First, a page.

A police officer in the small Texas town where Sandra Bland was pulled over and jailed says the county’s top prosecutors threatened to end his career if he came forward with what he says is evidence of wrongdoing, an accusation the prosecutors deny.
Among the things Prairie View officer Michael Kelley said this week that he wanted to tell a grand jury: Bland appeared to have marks on her forehead after a confrontation with state trooper Brian Encinia, who pulled her over last July for allegedly failing to signal while changing a lane; Encinia was on the phone with a supervisor after arresting her because he didn’t know what charge she should face; and the police report Encinia ultimately submitted left out key details.
Kelley said he was never contacted by special prosecutors handling the case, and the Waller County district attorney’s top assistant said there’d be repercussions if he spoke to a Bland family attorney. Prosecutors have strongly denied Kelley’s allegations.
Bland, who was black, was found dead three days after the traffic stop in a county jail cell; authorities ruled it a suicide. But her death galvanized the national Black Lives Matter movement and others protesting recent police misconduct, all of whom said she was mistreated and shouldn’t have been arrested. Bland’s mother, Geneva Reed-Veal, appeared on stage at the Democratic National Convention on Wednesday with other black women whose children had died in encounters with law enforcement.
Many of Bland’s supporters have long questioned whether local authorities would fairly investigate the case. No one from the jail or the sheriff’s office has been indicted, even though the county acknowledged jailers did not properly monitor Bland or screen her properly after she mentioned she had a history of mental illness. One jailer has given a deposition admitting he falsified a jail log.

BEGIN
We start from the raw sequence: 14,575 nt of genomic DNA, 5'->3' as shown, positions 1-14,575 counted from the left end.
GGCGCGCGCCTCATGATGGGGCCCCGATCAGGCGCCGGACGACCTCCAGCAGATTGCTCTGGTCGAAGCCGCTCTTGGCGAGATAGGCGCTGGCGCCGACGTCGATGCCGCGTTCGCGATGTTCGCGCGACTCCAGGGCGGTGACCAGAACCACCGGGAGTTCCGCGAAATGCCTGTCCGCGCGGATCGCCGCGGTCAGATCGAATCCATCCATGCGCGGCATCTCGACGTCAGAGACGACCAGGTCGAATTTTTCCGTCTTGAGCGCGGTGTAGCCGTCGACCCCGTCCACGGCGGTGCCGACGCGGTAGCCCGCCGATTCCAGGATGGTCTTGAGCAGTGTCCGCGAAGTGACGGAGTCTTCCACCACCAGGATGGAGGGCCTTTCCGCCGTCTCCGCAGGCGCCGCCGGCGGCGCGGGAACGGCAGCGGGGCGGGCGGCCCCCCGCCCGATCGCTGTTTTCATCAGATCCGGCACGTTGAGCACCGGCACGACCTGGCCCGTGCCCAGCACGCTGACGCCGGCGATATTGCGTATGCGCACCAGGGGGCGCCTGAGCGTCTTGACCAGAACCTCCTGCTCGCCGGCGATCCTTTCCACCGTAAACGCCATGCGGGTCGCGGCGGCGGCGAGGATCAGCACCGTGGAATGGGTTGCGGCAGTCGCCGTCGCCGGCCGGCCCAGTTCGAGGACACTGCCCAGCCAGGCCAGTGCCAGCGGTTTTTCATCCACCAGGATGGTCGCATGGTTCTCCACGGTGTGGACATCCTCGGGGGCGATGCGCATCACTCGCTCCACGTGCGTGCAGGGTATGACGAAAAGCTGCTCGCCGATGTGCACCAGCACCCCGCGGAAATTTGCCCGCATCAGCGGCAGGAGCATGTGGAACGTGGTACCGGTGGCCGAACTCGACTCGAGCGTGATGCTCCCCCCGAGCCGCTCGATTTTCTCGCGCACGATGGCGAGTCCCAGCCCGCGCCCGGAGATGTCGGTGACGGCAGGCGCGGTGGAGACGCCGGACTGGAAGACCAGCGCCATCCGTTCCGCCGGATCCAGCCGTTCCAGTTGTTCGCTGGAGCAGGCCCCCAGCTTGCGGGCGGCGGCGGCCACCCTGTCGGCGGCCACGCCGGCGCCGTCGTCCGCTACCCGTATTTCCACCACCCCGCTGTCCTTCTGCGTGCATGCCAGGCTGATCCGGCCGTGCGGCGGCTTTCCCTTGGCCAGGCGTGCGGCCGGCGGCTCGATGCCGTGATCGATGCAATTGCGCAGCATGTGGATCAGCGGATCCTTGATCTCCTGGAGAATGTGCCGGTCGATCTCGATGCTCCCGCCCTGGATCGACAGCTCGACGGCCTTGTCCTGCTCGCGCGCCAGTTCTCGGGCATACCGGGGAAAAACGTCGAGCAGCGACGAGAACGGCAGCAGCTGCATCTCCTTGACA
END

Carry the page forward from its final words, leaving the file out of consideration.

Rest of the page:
Encinia was indicted on a misdemeanor charge of perjury, which is pending, and was fired by the Texas Department of Public Safety.
Kelley, meanwhile, is suspended from the police department after being captured on video using a Taser on a black city councilman in Prairie View and being indicted for official oppression related to an unlawful arrest. He claims prosecutors sought that indictment as retaliation.
“I didn’t become a cop to become shady like a lot of officers,” Kelley told The Associated Press in a phone interview. “I became a cop to do justice and to try to change the community which I work in.”
Waller County District Attorney Elton Mathis issued a statement implying Kelley is trying to profit from Bland’s death.
“I unequivocally state that he never approached me, my first assistant, or any member of my staff with any such information,” Mathis said, adding: “I can only imagine this is an attempt to divert attention” from Kelley’s case.
Darrell Jordan, a Houston attorney who was one of five special prosecutors handling the Bland case when it went to a grand jury, also said Kelley never approached him or any other prosecutor.
“We walked the campus; we walked the main roads trying to talk to people,” Jordan said.
On the day of Bland’s traffic stop, video from Encinia’s squad car and a microphone on his uniform show the two beginning to argue. Encinia then reaches into the car and tries to drag Bland out of her seat before arresting her.
“Get out of the car!” Encinia is heard saying. “I will light you up! Get out!”
The two struggle outside of the car as Encinia handcuffs her and calls for backup. Kelley said he was one of the first to respond.
Encinia is later captured on audio going through possible charges for Bland, from resisting arrest to assault.
“I kind of lean toward assault versus resist because I mean, technically, she’s under arrest when a traffic stop is initiated, as a lawful stop,” Encinia is heard saying. He eventually wrote a report accusing Bland of assault on a public servant.
But Kelley said he saw bruises on Bland’s forehead and heard Encinia tell his supervisor, “’I don’t know what I’m going to charge her with yet.’”
Kelley’s allegations are the latest to raise the idea that authorities haven’t thoroughly investigated Bland’s death.
Earlier this week, the Houston Chronicle reported a jailer admitted under oath to falsifying a notation in a jail log that he had checked on Bland during the hour before her death. Bland family attorney Cannon Lambert said the jailer made the admission during a deposition in the family’s federal lawsuit against the county over Bland’s death.
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